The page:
How it Unfolded
So let's get back to what happened last week? Here's the deal. I watched an editor break a story on a website (providing killer content), I saw that content go viral on Twitter (due to a loyal following), then it got picked up by a popular industry website (due to respect in the industry), and then I saw that content go on to generate over 22,000 inbound links in a matter of days. I saw how the content ranked in just hours in Google (due to Query Deserves Freshness QDF), and then how it ended up ranking for dozens of competitive keywords in a short period of time. That's darn powerful.

Let's break down what happened and its impact:

1. Content
The content was great (a scoop), and probably wasn't easy to come by. But providing valuable content (in this case breaking news), is only part of the equation. That news could have easily led to little traffic, no links, and no rankings, right? Everyone has heard about sites getting their scoops ripped off. That's a good segue...

2. Loyal Community
Enter the next important part of the equation. If you're publishing to a black hole, who cares about what you write. But, if you've built up a serious following, earned respect, and engage your community, then amazing things can happen. In this case, community members starting tweeting, then retweeting, and more retweeting. You get the picture. I scrolled through pages and pages of tweets linking to the story. For people that think Twitter provides no value, please read this section again. :)

3. Respect in the Industry
Ah, the point at which things can take a different path. What happens if people try to steal your scoop? For example, they find out the breaking news from you and then post their own version of it, essentially watering down your impact. I don't care who you are, that's a horrible feeling and happens more than you think. But, if you've gained the respect of your peers (even beyond your community), you might see an interesting effect, like what I saw last week. A major industry website wrote an article about the breaking news and linked to the scoop I mentioned earlier. A “hat tip”, so to speak. That hat tip ended up being the top referring source for a few days. Again, powerful (and a great link for SEO too.)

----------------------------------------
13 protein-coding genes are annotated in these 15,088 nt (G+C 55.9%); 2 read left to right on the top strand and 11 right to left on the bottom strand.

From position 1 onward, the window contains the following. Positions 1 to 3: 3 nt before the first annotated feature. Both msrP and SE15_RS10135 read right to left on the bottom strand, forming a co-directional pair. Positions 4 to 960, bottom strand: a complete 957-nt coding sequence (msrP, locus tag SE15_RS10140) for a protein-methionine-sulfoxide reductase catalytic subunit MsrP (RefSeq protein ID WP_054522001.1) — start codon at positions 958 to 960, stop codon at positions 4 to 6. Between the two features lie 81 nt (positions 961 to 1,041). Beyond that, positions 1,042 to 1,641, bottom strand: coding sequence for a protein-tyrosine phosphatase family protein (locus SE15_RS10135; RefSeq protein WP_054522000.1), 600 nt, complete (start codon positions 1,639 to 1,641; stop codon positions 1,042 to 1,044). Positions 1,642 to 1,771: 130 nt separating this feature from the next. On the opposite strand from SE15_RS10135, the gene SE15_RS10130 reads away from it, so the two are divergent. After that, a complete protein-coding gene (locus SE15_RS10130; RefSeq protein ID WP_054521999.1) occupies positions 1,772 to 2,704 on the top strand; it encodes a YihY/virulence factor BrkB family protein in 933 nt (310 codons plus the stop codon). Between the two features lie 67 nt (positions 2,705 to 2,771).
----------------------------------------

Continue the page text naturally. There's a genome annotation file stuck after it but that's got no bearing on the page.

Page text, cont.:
4. SEO Power
The culmination of what I listed above was 22,588 inbound links, including links from some powerful websites in the industry. Inbound links are the lifeblood of SEO, so gaining thousands of them from relevant and powerful sites is a good thing. :) This article generated quality links, and a lot of them. This resulted in top rankings for competitive keywords around the subject matter. Right now, the site ranks for dozens of keywords related to the subject of the article. And, that was after just a few days.

Also, I mentioned Query Deserves Freshness (QDF) earlier. That's a part of Google's algorithm that determines when a query requests information about breaking news and which listings to provide that reference the breaking news. Google determines this by monitoring the activity around a given subject. The content Google provides in the SERPs may be new blog posts or stories from trusted sites that don't have any inbound links yet (or are in the process of increasing inbound links). The site I was monitoring is definitely a trusted site in the industry, and benefited from QDF. In case you want to learn more, Rand Fishkin from SEOmoz provides a video explaining the ins and outs of QDF. As usual, Rand does a great job explaining how it works.

Let's summarize what happened:
So, after just a few days the article ended up being one of the most popular pages traffic-wise, it generated quality visitors, and incredible rankings in organic search. It's a great example of how the social web works and its connection to SEO. A quick side note, the page wasn't perfectly optimized for SEO, but it still ranks like mad. I think it shows which SEO factors are most important, right? (cough, quality inbound links) I can only imagine what the page would rank for if it was well optimized! :)

So, have you witnessed something like this? I'd love to hear your thoughts!

GG